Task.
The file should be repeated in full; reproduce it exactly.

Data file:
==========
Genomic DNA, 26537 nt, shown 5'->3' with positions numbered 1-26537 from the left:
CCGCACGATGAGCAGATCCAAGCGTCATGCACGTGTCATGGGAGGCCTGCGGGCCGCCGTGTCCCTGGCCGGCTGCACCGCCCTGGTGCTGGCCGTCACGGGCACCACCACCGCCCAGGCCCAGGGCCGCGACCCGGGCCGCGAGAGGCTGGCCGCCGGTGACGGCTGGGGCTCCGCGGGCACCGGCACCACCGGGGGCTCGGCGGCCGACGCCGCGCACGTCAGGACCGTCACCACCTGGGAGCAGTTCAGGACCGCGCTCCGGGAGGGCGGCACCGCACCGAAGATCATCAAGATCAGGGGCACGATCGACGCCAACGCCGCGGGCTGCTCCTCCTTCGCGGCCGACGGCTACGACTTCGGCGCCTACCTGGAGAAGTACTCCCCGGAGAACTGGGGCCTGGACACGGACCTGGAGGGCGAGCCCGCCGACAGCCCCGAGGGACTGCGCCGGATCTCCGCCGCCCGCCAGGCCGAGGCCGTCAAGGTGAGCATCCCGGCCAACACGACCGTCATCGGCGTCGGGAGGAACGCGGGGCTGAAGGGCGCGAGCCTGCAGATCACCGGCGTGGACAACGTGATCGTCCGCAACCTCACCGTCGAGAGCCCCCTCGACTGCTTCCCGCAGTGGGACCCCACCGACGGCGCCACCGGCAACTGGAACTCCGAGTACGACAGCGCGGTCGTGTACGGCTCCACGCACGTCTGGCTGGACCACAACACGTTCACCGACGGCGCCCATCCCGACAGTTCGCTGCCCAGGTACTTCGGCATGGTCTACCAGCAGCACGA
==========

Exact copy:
Genomic DNA, 26537 nt, shown 5'->3' with positions numbered 1-26537 from the left:
CCGCACGATGAGCAGATCCAAGCGTCATGCACGTGTCATGGGAGGCCTGCGGGCCGCCGTGTCCCTGGCCGGCTGCACCGCCCTGGTGCTGGCCGTCACGGGCACCACCACCGCCCAGGCCCAGGGCCGCGACCCGGGCCGCGAGAGGCTGGCCGCCGGTGACGGCTGGGGCTCCGCGGGCACCGGCACCACCGGGGGCTCGGCGGCCGACGCCGCGCACGTCAGGACCGTCACCACCTGGGAGCAGTTCAGGACCGCGCTCCGGGAGGGCGGCACCGCACCGAAGATCATCAAGATCAGGGGCACGATCGACGCCAACGCCGCGGGCTGCTCCTCCTTCGCGGCCGACGGCTACGACTTCGGCGCCTACCTGGAGAAGTACTCCCCGGAGAACTGGGGCCTGGACACGGACCTGGAGGGCGAGCCCGCCGACAGCCCCGAGGGACTGCGCCGGATCTCCGCCGCCCGCCAGGCCGAGGCCGTCAAGGTGAGCATCCCGGCCAACACGACCGTCATCGGCGTCGGGAGGAACGCGGGGCTGAAGGGCGCGAGCCTGCAGATCACCGGCGTGGACAACGTGATCGTCCGCAACCTCACCGTCGAGAGCCCCCTCGACTGCTTCCCGCAGTGGGACCCCACCGACGGCGCCACCGGCAACTGGAACTCCGAGTACGACAGCGCGGTCGTGTACGGCTCCACGCACGTCTGGCTGGACCACAACACGTTCACCGACGGCGCCCATCCCGACAGTTCGCTGCCCAGGTACTTCGGCATGGTCTACCAGCAGCACGA